Kasturi Munirathinam spoke to BBC Newsnight following her return to India, after receiving close to a month of treatment in hospital.
With her husband incapacitated, Kasturi became her household's only source of income after her son was injured at work, eventually prompting her to apply to become a domestic maid in Saudi Arabia - on the promise of a good wage.
"Agents said they'll take me," she told the programme, "They said I will be paid a lot of money for domestic work."
Kasturi was sent to a family in Riyadh, who promptly took her passport and persuaded her not to leave the home by instilling fear of an attack due to her speaking Tamil, the Dravidian language spoken by millions of Indians.
Despite an initially welcoming reception from the family, Kasturi says her employer quickly began mistreating her, serving old food and taking away her mobile phone charger. Coupled with a lack of Arabic, Kasturi believed she was all but cut off from the outside world and her family back home.
"She wouldn't put a SIM card in my mobile phone," Kasturi said, "She took away the charger".
But when she expressed a desire to leave her employer, she was threatened with arrest. In desperation, Kasturi fled to a neighbouring property where other domestic staff spoke Tamil, only to be found by her employer and dragged back to the house.
"My employer came looking for me. She grabbed me by the hand and took me back home," she told the programme.
Soon a threat of violence was made. "She gestured to her neck and made a swirling action with her hand."
It was then Kasturi says she felt compelled to act, gathering together material to make a rope with which to escape the property from a window.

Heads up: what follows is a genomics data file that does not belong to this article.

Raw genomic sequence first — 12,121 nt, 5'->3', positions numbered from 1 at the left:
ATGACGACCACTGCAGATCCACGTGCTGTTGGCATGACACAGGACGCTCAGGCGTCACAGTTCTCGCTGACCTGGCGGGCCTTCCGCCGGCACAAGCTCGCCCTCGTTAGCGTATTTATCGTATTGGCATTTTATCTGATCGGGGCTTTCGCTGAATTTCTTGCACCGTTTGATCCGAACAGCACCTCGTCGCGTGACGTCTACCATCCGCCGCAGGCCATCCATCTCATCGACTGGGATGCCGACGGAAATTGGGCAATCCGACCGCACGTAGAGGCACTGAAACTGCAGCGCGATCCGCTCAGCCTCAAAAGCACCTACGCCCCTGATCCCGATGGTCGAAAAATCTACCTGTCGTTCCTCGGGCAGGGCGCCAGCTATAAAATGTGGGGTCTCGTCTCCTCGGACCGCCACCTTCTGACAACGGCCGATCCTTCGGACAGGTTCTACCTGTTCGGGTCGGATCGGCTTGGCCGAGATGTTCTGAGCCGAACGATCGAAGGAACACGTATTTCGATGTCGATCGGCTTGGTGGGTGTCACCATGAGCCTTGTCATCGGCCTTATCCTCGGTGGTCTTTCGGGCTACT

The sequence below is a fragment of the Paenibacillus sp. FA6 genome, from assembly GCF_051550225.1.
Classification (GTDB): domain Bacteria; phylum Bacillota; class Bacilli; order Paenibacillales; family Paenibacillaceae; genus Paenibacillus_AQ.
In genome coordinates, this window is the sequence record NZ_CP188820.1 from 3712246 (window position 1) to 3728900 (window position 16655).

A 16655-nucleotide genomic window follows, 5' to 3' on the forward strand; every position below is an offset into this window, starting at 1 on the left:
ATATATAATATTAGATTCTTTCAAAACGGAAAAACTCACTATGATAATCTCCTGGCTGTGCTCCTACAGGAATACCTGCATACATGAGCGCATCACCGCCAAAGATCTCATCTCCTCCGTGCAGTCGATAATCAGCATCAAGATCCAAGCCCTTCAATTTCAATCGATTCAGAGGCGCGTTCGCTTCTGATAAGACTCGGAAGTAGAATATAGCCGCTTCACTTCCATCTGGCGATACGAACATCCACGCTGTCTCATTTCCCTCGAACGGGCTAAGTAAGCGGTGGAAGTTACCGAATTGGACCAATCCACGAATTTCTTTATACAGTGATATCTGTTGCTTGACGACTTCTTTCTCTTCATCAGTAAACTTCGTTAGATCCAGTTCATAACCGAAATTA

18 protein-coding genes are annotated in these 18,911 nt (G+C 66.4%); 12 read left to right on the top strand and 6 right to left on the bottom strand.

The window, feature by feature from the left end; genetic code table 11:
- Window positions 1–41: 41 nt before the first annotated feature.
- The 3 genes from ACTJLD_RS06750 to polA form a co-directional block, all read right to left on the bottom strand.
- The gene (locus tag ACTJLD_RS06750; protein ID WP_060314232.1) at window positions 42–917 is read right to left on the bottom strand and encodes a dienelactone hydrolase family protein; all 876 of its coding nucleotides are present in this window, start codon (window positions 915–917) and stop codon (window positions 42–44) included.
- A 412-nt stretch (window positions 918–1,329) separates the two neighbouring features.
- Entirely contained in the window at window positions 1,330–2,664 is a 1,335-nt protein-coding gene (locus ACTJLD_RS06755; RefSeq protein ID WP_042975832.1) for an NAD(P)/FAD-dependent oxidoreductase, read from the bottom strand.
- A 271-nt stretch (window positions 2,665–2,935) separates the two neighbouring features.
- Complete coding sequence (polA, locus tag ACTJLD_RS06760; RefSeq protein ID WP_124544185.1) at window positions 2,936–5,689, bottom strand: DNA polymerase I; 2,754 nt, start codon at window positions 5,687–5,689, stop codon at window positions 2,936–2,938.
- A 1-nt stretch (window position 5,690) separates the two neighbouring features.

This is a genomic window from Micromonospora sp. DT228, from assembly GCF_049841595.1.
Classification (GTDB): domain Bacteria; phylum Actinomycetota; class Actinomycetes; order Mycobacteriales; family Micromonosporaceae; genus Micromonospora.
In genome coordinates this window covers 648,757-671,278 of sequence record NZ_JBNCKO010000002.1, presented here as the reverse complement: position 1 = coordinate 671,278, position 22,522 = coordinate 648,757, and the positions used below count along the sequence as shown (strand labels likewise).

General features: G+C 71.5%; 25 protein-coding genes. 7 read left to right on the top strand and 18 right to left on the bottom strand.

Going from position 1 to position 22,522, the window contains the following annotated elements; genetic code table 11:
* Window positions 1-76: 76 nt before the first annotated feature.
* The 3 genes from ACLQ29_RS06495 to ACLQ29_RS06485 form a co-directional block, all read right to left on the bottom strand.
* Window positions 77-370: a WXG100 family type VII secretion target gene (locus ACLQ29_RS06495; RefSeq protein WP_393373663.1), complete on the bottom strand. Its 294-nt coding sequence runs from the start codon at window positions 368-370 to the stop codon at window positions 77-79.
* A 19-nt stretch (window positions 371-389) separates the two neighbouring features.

Whilst doing so, her employer approached the window behind her. Kasturi can remember little else other than a "sharp sound".
She later awoke in hospital, to find her entire right arm had been amputated.
Kasturi's version of events is heavily disputed by the Saudi police, who say she suffered mental delusions and chopped of her arm herself.
Nonetheless, her story led to condemnation across the world, and to the Indian authorities compensating her and ensuring she could return home safely.
It continues to allow its citizens to work in the Kingdom, unlike Indonesia which has banned migration to the country.
There are around 500,000 Indians working in Saudi homes, and India has sought to improve rights and conditions for its citizens working in the Kingdom. 10% of Indian domestic workers are women.
For Kasturi, there can be only one solution: for India to join other countries in banning its citizens from working in Saudi Arabia.
"Don't go there. We should not give permission to anyone to go to that country," she said.